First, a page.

November 30, 2011
Using Crowdsourcing To Understand Whales
Whales have long been known to communicate through sound patterns, songs and calls. However there remains much mystery as to what these sounds mean and if whales have distinct dialects.
Marine researchers, in an attempt to learn what the communications might mean, must sift through fifteen-thousand hours of recordings to better understand the dialogue among these sea mammals and so have created the Whale Song Project (aka Whale FM), a whale-song identification project that Scientific American launched Tuesday in partnership with the Citizen Science Alliance (CSA).
To help trawl though these, citizen scientists are being asked to participate in studying whale communications and to pass along their observations, reports Larry Greenemeier for Scientific American.
Interested participants can visit whale.fm and will be asked to study and compare sound wave patterns, or spectograms, of calls made by whales in different pods and families of pilot and killer whales around the world.
Every sound recording is geotagged to a specific location in the sea, allowing scientists to precisely place clusters of calls in the areas where specific families of whale are known to inhabit, Severin Carrell writes, for The Guardian UK.
Professor Ian Boyd, one of the project´s collaborators from the University of St. Andrews´ sea mammal research unit, explained that scientists had discovered that people were naturally better able than computers to identify similarities in complex spectograms.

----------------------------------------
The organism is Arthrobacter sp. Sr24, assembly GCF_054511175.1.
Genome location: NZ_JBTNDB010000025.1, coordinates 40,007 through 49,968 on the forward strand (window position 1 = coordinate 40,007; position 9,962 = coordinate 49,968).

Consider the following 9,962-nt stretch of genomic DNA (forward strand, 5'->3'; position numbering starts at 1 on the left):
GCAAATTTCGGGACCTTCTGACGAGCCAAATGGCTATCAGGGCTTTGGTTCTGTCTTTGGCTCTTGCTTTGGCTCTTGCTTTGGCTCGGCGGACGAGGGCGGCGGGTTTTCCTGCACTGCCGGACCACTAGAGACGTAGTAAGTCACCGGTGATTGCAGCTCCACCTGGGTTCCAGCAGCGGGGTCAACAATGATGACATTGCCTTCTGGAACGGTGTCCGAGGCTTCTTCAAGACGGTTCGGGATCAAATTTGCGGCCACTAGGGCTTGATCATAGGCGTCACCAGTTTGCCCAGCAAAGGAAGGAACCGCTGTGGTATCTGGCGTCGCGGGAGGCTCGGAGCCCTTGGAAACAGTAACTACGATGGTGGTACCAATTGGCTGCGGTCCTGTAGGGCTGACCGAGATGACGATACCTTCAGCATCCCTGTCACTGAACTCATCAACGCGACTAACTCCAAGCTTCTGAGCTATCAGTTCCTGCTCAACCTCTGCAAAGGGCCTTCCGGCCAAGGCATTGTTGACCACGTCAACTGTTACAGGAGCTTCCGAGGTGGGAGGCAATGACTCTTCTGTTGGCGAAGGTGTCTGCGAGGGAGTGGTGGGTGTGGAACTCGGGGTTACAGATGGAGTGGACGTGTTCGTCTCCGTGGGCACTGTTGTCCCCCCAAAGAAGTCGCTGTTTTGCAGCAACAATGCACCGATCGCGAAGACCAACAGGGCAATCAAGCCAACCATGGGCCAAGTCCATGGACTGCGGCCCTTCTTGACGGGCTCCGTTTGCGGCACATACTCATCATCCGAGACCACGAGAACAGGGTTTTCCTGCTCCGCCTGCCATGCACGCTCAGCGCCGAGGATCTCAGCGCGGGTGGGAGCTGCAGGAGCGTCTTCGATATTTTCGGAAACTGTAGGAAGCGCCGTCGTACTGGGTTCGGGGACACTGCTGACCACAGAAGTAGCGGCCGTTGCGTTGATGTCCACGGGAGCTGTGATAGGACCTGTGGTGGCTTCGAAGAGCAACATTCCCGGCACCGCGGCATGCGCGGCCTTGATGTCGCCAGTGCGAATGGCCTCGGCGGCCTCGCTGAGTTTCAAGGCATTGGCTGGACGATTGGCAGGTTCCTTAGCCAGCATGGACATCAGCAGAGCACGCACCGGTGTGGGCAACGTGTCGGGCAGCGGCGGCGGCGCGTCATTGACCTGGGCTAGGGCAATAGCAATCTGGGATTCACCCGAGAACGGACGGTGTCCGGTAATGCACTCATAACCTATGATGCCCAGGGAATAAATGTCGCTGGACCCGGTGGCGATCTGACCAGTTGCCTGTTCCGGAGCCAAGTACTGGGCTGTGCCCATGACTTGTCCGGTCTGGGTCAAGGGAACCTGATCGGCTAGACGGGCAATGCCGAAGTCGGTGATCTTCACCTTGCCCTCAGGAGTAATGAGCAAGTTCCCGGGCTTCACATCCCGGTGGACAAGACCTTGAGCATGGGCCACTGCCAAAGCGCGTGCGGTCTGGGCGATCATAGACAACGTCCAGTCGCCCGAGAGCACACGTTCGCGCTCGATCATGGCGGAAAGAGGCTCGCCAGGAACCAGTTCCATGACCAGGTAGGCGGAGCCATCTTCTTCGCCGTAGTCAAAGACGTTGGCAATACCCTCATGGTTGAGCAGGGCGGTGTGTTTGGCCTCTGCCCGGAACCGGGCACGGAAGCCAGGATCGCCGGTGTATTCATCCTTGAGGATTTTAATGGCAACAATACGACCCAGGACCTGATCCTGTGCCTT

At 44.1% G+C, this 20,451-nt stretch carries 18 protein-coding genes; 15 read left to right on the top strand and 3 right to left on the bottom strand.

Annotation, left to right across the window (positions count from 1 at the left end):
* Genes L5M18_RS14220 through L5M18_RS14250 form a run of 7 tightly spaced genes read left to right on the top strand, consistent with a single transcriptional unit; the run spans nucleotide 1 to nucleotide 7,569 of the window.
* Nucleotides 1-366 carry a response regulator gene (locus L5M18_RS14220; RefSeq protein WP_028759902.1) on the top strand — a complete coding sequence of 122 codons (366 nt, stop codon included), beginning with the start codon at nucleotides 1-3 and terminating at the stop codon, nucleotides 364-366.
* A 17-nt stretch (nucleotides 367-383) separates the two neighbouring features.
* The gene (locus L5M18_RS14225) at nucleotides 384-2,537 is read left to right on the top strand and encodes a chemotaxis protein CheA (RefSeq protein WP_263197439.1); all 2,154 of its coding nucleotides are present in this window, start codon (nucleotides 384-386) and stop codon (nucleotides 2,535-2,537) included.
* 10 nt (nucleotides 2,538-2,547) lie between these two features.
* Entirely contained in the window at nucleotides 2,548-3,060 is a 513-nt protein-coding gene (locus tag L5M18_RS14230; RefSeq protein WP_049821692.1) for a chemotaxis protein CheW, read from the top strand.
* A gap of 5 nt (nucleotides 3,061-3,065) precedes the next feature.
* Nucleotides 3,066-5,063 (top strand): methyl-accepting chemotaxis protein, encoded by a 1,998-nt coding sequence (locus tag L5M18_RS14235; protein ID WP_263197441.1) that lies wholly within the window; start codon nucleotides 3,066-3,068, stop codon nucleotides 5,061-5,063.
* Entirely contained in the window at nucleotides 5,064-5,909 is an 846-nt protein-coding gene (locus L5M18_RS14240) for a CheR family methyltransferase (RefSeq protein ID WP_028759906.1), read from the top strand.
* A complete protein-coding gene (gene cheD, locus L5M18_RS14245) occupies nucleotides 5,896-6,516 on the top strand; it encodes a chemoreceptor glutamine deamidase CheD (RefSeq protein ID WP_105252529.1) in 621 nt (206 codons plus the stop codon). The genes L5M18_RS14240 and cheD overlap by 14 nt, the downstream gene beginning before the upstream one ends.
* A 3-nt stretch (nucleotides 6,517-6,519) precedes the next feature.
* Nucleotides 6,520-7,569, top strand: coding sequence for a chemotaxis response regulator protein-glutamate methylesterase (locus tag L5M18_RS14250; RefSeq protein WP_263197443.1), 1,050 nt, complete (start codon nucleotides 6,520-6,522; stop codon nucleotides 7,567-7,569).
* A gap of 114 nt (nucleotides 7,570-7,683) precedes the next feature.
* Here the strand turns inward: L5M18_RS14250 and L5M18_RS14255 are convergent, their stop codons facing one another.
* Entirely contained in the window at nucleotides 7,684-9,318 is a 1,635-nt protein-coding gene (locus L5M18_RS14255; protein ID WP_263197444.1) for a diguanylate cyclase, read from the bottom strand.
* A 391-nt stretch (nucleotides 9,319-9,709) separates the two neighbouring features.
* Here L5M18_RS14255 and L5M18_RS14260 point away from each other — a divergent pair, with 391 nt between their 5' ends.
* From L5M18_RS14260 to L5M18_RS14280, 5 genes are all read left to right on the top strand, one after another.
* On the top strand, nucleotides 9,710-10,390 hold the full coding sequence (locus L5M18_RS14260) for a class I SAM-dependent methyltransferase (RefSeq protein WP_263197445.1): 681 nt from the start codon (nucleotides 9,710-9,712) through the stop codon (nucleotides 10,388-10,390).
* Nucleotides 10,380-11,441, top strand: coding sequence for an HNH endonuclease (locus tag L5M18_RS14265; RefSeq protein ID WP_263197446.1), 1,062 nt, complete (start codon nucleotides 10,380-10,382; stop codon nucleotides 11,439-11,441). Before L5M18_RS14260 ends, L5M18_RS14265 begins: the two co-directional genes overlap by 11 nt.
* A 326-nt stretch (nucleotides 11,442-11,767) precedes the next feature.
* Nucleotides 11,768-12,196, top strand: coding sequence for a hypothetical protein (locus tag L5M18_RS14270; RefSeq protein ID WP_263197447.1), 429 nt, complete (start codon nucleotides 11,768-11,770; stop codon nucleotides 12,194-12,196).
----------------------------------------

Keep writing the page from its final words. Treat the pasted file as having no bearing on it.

“The first thing we want them to do is compare the images because what the human brain is very, very good at doing is comparing images, and is much better than a computer,” Boyd said. “For someone like me who´s tone deaf, who isn´t very good at telling sounds apart, we´re very, very good at making distinctions between small changes in shapes and objects.”
Scientists are hoping to answer a number of questions regarding whale communication, such as the size of the pilot whales´ call repertoire and if repertoire size corresponds to intelligence.
In addition, researchers seek to understand whether the two different types of pilot whales–long fin and short fin–have different call repertoires, and, if so, whether this signifies a distinct dialect.
“Zooniverse and I discussed options, and we thought this project would be scientifically interesting and enjoyable for citizen scientists,” says Mariette DiChristina, Editor in Chief of Scientific American, which is sponsoring the project.
Citizen scientists can sign up to participate in the Whale Song Project using their existing Scientific American login and password, or they can create a new Scientific American account. The project is free and participants can decide how much time they devote to the project.
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